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Financing in Salinas : Real Estate Advice

  • All161
  • Local Info5
  • Home Buying75
  • Home Selling9
  • Market Conditions4

Activity 9
Sat Mar 29, 2014
V_V12 answered:
Hi everyone.
it has been a long time since I posted this question back on Nov 2013. For informative purposes and because I know there are people like me looking for an answer to similar questions I want to share my current status....I think is the fair thing to do.
Well... I contacted a couple of brokers and lenders through this website and I also consulted with a local lender suggested by my real state agent, at the end I decided to work with Elva Wormley.
She was great! Explained to me all the details, necessary fees and how she was getting paid since our initial meeting.
First I got under contract in a 300K property using FHA, my H1B visa wasn't any issue. Elva had 3 lenders used to work this type of visa. Due to my good credit history 700+ I got a 3.75% rate but realized PMI was too expensive besides property had roof issues and monthly payment was over my budget. I decided to pull out and found a HomePath property.
Again I asked Elva if there was any issue with my visa she said no, she had lenders familiar with this visa and HomePath, turns out as long as you are here as a "Legal Non-Resident Alien" you have to be treated equally "fair lending".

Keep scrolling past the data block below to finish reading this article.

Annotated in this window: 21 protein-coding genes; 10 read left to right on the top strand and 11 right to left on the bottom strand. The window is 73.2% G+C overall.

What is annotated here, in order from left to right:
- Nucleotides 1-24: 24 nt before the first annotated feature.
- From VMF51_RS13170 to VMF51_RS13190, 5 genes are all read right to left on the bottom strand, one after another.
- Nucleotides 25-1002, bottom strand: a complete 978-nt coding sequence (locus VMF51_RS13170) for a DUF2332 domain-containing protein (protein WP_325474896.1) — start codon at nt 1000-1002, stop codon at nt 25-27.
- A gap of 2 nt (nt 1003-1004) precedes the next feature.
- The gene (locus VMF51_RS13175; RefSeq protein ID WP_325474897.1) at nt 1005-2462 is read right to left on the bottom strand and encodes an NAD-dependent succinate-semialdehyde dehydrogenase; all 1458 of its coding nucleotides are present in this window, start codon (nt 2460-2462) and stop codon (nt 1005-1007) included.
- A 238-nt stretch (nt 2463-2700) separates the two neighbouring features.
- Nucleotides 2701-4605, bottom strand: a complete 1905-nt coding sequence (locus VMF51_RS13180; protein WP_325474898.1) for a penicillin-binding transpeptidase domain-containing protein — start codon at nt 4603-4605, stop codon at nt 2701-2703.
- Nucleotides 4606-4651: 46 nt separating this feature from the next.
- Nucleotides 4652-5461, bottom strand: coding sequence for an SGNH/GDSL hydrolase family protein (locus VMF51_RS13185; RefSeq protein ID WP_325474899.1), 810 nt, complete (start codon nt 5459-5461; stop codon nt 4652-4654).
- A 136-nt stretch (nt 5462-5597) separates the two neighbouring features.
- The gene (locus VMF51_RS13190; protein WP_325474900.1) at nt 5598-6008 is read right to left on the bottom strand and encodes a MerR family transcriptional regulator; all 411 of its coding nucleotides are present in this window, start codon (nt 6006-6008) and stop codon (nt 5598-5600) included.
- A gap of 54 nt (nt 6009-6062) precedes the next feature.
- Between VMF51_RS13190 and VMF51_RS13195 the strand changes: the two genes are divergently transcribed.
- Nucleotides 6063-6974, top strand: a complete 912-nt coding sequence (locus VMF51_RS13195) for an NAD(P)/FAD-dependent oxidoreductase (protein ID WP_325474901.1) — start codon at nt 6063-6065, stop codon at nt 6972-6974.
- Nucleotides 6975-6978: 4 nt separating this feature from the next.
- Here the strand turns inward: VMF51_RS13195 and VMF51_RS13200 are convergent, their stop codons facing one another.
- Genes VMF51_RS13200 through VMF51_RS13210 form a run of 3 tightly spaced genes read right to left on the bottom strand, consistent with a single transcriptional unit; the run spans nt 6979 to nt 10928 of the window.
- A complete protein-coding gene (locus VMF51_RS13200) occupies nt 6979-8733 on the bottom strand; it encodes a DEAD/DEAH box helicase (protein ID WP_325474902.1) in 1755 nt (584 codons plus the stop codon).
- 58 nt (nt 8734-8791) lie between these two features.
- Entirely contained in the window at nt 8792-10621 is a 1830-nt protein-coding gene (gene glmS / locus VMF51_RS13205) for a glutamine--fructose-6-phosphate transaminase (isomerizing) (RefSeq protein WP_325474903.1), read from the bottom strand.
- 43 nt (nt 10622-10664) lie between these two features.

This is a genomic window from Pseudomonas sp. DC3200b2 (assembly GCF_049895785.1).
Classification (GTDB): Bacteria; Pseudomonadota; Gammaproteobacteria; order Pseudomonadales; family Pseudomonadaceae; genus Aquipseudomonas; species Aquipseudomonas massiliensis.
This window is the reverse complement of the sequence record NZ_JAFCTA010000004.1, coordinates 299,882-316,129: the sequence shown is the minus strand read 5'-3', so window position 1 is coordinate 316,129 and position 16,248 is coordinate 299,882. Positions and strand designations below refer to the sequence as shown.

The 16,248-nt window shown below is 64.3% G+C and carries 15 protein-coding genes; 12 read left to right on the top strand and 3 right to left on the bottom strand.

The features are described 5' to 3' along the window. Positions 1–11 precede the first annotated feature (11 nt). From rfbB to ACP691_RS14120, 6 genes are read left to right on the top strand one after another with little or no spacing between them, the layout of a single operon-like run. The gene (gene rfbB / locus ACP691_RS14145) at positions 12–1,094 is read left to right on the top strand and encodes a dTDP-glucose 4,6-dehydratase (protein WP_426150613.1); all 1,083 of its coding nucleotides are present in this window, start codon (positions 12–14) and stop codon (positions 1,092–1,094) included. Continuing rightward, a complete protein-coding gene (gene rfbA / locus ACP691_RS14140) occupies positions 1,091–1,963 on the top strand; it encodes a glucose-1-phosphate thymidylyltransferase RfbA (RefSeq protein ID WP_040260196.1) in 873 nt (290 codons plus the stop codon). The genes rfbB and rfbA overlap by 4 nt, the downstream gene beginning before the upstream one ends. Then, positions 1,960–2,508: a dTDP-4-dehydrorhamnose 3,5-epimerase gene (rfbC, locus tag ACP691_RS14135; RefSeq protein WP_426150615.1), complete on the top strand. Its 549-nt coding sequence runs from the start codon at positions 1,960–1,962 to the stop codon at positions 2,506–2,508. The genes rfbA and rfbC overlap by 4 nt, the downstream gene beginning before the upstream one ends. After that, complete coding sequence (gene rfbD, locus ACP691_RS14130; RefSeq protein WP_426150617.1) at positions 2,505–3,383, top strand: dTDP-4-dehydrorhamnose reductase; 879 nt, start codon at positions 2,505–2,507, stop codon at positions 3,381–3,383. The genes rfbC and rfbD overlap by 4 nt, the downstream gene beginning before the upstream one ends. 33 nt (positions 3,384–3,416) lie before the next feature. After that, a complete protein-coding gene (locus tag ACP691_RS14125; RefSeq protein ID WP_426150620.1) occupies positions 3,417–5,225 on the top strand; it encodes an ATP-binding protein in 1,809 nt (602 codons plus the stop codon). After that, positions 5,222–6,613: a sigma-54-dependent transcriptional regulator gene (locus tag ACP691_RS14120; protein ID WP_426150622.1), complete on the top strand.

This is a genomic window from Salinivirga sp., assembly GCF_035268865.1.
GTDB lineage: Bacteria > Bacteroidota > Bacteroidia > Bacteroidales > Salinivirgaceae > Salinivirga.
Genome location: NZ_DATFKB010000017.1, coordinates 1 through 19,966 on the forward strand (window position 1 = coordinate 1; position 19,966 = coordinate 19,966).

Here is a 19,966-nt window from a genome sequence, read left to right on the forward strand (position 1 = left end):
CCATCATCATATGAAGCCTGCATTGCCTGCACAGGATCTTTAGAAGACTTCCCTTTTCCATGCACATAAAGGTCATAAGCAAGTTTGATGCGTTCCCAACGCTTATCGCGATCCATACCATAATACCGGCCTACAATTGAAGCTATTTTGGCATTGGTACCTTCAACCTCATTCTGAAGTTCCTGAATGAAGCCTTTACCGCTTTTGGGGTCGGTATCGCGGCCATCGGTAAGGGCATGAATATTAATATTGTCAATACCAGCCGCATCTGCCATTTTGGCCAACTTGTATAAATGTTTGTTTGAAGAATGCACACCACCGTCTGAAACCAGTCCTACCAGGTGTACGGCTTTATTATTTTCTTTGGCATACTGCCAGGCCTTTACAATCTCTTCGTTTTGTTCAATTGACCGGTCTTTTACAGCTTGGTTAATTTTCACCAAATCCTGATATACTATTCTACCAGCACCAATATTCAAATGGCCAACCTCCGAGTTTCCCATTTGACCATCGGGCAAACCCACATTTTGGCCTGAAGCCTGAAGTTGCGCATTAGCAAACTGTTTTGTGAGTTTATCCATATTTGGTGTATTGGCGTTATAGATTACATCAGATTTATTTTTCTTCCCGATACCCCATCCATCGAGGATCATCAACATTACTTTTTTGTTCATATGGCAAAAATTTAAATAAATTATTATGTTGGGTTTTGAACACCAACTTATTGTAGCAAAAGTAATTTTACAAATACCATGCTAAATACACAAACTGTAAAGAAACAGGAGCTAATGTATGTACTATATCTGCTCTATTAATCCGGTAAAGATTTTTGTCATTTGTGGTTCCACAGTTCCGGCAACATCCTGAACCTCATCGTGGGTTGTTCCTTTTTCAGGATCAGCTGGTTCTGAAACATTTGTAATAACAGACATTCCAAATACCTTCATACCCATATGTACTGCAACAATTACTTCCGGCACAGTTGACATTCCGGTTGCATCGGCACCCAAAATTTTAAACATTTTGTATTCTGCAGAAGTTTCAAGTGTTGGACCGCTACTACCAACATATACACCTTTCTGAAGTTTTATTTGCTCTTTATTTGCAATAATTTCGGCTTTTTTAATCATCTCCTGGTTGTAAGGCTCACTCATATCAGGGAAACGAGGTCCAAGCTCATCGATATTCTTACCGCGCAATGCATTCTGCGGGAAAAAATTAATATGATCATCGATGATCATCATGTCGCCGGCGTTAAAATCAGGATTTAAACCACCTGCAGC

Well... buying this HomePath property wasn't easy I could write a book about this experience...lets just said that I had nights with no sleep and moments where my money was at great risk. My real state agent was some what limited because his company was the same that listing agent (Representing FNMA)...So Elva defended my business tirelessly, we called and called over and over again to FNMA because different issues.... they pulled us out of contract once, had to extent the lock on my rate (which I got for free)..then defend the closing statement because some weird policies of got to a point where it wasn't even was a soup opera.
But at the end everything turned just fine...We finally closed on Feb 14. I put 5% down got some credit from FNMA and lender so I paid no closing costs. So finally I'm a Home Owner.
The last thing I want to add is if you are buying from FNMA be prepare to deal with a lot of drama and bureaucracy at its maximum expression.